This has historically been the approach of religious Zionism. Its opponents argued, from the very start, that redemption must be complete, messianic, instantaneous, with perfection of the entire world – or not at all. But the Torah teaches otherwise: the redemption from Egypt came gradually, in stages, as symbolized in the counting of the Omer. From the Exodus from Egypt until the building of the First Temple took 480 years! The prophets, likewise, teach:
As in the days of your Exodus from Egypt, I shall show him wonders. (Mikha 7).
Psalm 107, too, teaches otherwise: the redemption manifest in the ingathering of the exiles has its own song of thanks. And the reality of our own lives teaches otherwise; some of the bitterest opponents of Zionism were saved thanks to Zionism – and most never acknowledged this.
Yom Ha-atzmaut is a song of praise to God for a partial redemption, a gradual, imperfect, developing redemption that is nevertheless, by God’s kindness, a firm and tangible boulder in our reality and our lives.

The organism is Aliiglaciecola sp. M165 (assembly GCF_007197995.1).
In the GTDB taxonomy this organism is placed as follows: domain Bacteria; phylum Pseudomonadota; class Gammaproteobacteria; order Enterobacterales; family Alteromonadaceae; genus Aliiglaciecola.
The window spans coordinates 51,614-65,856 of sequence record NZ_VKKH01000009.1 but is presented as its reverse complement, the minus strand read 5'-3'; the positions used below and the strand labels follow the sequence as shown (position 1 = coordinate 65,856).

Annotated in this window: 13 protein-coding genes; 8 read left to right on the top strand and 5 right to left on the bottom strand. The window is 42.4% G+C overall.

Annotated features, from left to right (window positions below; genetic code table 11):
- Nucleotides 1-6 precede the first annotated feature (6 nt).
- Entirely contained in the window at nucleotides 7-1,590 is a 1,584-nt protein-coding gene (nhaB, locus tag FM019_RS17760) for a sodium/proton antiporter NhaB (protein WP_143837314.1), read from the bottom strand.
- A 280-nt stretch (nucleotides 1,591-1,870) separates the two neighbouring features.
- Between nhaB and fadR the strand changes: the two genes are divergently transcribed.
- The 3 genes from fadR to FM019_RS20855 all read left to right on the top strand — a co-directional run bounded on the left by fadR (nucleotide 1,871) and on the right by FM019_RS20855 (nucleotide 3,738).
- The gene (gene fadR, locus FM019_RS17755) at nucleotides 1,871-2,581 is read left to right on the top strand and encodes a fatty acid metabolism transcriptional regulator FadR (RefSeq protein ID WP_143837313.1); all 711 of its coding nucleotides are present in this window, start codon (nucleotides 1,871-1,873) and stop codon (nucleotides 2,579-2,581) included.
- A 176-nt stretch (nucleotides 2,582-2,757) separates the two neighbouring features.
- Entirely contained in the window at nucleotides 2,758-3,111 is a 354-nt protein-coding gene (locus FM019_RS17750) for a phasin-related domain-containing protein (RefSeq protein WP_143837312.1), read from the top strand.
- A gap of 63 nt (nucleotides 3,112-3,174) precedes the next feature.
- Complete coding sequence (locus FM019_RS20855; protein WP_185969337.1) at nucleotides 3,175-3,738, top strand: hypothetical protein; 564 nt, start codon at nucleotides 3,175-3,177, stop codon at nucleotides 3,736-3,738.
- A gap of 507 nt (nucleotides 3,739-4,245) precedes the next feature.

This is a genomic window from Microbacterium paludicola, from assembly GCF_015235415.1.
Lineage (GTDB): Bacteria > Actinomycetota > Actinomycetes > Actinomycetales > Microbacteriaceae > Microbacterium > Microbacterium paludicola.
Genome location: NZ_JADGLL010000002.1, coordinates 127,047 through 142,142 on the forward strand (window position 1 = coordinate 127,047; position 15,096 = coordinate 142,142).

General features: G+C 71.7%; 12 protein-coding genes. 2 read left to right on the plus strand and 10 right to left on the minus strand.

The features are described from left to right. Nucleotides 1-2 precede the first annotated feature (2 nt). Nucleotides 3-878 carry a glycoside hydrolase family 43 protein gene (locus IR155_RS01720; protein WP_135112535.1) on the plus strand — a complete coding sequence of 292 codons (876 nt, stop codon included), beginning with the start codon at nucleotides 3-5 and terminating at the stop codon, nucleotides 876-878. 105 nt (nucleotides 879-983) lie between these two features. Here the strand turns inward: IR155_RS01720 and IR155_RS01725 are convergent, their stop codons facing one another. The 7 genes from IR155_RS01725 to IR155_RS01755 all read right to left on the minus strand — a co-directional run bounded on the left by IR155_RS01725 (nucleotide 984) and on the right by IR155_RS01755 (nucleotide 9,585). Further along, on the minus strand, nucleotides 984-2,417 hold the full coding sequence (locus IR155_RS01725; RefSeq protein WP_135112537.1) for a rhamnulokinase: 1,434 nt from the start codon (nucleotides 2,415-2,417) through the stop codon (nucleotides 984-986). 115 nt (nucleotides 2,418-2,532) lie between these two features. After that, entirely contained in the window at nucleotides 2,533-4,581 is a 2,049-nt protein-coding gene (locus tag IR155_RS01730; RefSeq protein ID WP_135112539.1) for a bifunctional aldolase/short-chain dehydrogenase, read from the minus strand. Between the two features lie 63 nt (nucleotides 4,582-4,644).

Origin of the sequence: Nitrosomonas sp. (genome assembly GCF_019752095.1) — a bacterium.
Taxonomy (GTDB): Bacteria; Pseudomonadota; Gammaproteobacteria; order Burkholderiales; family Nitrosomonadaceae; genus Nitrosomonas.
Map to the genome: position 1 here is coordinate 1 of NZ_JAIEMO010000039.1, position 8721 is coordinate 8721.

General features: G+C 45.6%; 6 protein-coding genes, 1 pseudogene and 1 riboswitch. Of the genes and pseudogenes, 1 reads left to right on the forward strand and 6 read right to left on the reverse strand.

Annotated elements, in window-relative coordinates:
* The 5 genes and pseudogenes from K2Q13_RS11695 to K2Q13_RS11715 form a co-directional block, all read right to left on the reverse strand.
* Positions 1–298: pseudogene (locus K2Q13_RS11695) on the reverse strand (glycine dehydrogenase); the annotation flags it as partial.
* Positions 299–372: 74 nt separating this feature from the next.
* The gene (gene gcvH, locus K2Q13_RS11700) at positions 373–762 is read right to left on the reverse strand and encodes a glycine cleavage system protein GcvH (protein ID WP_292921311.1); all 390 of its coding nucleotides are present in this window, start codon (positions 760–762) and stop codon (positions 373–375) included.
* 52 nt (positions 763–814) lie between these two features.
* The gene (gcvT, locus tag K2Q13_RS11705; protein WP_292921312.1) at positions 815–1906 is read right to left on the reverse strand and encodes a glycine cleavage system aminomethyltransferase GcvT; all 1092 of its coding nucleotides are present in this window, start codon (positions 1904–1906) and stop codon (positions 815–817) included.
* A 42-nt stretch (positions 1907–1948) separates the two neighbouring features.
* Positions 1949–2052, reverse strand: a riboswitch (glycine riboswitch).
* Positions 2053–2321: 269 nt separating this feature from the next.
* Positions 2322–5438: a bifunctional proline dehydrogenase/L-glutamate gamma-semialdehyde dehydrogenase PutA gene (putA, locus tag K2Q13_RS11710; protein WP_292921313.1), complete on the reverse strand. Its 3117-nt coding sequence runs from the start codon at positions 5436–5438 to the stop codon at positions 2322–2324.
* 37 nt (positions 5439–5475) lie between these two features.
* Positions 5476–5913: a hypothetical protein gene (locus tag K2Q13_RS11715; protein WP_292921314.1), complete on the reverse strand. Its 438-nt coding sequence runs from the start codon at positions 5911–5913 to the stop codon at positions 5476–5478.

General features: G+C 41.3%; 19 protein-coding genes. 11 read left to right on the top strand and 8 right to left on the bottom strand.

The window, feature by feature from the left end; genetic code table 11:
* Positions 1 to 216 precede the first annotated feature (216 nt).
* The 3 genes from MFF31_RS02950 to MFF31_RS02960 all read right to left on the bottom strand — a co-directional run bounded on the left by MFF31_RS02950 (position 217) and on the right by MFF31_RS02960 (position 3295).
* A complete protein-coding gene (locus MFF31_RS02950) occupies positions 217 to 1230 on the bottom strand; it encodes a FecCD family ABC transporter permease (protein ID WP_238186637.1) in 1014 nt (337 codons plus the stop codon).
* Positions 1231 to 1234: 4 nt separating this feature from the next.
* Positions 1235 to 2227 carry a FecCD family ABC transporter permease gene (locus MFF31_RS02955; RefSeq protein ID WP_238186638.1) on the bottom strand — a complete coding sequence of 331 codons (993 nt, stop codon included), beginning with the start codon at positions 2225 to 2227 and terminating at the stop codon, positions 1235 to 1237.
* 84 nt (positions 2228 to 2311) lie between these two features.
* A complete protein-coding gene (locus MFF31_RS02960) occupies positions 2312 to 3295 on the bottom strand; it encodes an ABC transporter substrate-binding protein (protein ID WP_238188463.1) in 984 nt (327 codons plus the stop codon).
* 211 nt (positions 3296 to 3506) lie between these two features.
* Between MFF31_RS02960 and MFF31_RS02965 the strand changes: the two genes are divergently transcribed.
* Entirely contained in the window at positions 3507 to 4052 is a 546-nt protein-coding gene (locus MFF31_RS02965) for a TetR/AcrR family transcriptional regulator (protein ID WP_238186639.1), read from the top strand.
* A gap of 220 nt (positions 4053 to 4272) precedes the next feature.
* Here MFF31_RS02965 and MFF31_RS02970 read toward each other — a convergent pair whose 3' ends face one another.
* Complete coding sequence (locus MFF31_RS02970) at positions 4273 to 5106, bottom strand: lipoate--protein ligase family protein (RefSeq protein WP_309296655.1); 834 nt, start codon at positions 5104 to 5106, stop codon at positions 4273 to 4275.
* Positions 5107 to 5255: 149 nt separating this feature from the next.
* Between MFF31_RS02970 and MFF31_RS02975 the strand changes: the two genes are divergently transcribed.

I am convinced that the special prayers and singing of Hallel on Yom Ha-atzmaut – not to mention the public ceremonies – are not sufficient as songs of thanksgiving unless they are accompanied by a festive meal. Fanning the barbecue is also not sufficient. It is our custom to recite, at the Yom Ha-atzmaut festive meal, the verses starting with, “And it shall be, when you come to the land…”, including “a wandering Aramean was my father,” including “and He has brought us to this place,” up to “Look down…” (Devarim 26), and afterwards to recite the blessing, “borei peri ha-gafen” over wine. Then we recite the “ha-motzi” blessing over bread and matza – commemorating the sacrifice of thanksgiving, which included both chametz and matza (Vayikra 7).
 According to some Rishonim, praise and thanksgiving is obligated in other instances as well; see Shulchan Arukh, Orach Chaim 219.